Large bank holding companies and stand-alone banks reported bank-owned life insurance assets of $108.6 billion in the first 6 months of 2007, up 11.1% from $97.6 billion in the first half of 2006, according to a new study.
As many companies do with corporate-owned life insurance, banks use BOLI to recover the cost of supplemental employee health insurance benefits and to offset the liabilities of retirement benefits.
The study by Michael White Associates, Radnor, Pa., found that BHCs with assets of at least $500 million boosted BOLI holdings by 11.8%, from $94.4 billion in the first half of 2006, to $105.6 billion in first half 2007.
Among the study’s other findings:
–BHCs with assets over $10 billion in assets showed the largest increase in total BOLI assets, from $82.7 billion in first half 2006 to $92.8 billion in the same period of 2007, up 12.2%.
–BHCs with assets between $1 billion and $10 billion had the highest share of BOLI assets, with 306 of 365 BHCs, or 84%, reporting such assets in the first 6 months of 2007. This was up from 285 out of 344 BHCs, or 83%, in 2006.
–689, or 80% of BHCs, reported holding BOLI assets in the first half of 2007, up 4.2%, from 661 BHCs in the comparable period of 2006.
–The biggest increase in the number of BHCs reporting BOLI assets was seen among those with $1 billion to $10 billion in assets, increasing 7% from 285 in first half 2006 to 306 in first half 2007.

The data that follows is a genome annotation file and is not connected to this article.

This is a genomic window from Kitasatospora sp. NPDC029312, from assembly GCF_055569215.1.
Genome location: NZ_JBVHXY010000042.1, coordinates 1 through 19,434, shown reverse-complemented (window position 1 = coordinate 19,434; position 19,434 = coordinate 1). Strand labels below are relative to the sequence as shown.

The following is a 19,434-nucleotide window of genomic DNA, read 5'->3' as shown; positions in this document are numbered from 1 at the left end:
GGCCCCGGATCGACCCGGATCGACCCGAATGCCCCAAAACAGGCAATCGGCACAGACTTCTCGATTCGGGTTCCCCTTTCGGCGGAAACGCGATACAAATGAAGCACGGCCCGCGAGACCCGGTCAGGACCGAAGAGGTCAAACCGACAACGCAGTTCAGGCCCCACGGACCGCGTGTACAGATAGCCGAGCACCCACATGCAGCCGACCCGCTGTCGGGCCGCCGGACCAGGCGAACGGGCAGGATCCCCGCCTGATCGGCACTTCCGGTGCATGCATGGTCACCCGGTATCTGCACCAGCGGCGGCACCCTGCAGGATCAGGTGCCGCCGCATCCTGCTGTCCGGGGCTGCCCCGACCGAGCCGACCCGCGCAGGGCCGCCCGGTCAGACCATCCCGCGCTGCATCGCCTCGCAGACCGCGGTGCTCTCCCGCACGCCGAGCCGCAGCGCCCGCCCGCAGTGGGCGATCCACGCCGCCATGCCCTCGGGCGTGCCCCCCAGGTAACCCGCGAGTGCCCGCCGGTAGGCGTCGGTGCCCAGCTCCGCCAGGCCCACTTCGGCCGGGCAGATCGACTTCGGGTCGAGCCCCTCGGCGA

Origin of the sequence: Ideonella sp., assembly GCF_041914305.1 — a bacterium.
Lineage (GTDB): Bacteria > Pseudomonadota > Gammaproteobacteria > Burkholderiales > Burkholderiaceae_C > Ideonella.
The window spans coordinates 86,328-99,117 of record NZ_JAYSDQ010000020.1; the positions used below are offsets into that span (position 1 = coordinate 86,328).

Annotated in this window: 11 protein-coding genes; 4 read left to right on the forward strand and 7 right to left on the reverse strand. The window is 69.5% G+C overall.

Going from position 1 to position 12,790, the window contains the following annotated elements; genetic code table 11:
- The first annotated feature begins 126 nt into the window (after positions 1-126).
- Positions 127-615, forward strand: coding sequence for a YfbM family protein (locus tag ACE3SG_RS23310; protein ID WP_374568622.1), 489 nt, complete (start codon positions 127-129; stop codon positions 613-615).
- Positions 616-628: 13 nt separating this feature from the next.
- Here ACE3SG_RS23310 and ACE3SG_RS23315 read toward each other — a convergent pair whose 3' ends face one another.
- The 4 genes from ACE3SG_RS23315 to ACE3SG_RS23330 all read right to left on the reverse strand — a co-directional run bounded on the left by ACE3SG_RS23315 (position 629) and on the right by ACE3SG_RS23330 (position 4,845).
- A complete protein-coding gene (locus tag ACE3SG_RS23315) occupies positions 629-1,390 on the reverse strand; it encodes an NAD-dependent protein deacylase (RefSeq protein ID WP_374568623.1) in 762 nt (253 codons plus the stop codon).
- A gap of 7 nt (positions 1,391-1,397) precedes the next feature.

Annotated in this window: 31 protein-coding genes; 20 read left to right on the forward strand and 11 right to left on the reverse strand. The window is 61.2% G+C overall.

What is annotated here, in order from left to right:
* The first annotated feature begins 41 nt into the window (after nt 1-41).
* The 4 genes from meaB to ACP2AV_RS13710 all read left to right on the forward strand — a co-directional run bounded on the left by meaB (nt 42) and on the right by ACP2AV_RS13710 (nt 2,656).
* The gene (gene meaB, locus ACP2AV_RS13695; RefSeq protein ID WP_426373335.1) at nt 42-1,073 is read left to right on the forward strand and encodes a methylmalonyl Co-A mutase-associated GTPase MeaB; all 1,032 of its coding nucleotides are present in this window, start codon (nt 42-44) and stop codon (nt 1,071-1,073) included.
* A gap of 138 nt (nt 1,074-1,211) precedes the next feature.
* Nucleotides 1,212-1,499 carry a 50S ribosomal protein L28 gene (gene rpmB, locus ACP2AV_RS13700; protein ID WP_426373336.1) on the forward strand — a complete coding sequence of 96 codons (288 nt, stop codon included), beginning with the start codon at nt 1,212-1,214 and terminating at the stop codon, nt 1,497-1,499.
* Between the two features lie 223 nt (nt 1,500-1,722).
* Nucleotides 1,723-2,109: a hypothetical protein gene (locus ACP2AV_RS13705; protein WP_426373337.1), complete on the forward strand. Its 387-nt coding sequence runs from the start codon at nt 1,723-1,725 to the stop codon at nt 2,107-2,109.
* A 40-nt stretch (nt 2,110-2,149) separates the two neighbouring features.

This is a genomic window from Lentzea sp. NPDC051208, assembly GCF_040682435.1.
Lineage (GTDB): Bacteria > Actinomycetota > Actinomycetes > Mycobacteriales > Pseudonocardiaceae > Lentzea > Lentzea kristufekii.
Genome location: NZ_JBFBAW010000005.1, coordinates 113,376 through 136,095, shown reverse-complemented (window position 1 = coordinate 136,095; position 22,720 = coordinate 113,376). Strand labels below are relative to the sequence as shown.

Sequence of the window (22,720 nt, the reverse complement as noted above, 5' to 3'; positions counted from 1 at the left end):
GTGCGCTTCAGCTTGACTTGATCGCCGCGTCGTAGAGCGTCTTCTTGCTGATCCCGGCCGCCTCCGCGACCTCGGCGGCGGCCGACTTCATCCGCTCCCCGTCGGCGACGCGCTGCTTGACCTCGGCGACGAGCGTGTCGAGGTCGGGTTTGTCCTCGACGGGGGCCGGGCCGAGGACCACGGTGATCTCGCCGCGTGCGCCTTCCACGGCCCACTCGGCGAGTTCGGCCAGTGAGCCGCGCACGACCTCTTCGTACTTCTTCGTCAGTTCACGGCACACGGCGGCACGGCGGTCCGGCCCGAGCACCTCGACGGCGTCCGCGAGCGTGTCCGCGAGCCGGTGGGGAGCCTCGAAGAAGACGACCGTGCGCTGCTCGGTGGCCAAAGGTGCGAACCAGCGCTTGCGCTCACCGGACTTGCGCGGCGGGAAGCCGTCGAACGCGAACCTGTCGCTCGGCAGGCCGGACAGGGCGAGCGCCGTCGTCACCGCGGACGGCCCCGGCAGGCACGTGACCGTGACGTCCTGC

Michael White, head of the firm conducting the study, notes the Federal Reserve Bank recommends that BOLI assets should not exceed 25% of a bank’s Tier 1 assets – which are a measure of a bank’s core financial strength – plus an allowance for loan and lease losses. The survey found banks well within that limit, which is meant to assure they remain securely liquid in the event of a capital crisis.
Mean BOLI assets as a fraction of this measure was 13.6% in the first half of 2007, up slightly from 13.2% in the same period a year earlier, MWA found in its study, which was sponsored by Mullin TBG, Los Angeles, an executive benefits firm.
Banks with over $10 billion had the highest BOLI ratio, at 16.4% in first half 2007, up from 15.9% a year earlier. Among banks with $1 billion to $10 billion in assets, the figure was 13.1%, up from 12.4%, and for banks with $500 million to under $1 billion, it was 13.4%, virtually unchanged from a year earlier.
This ratio was considerably lower than year-end 2005, when it stood at 20.1% for all BHCs. MWA points out, however, that the decrease was largely due to a reporting requirement change by the Federal Reserve.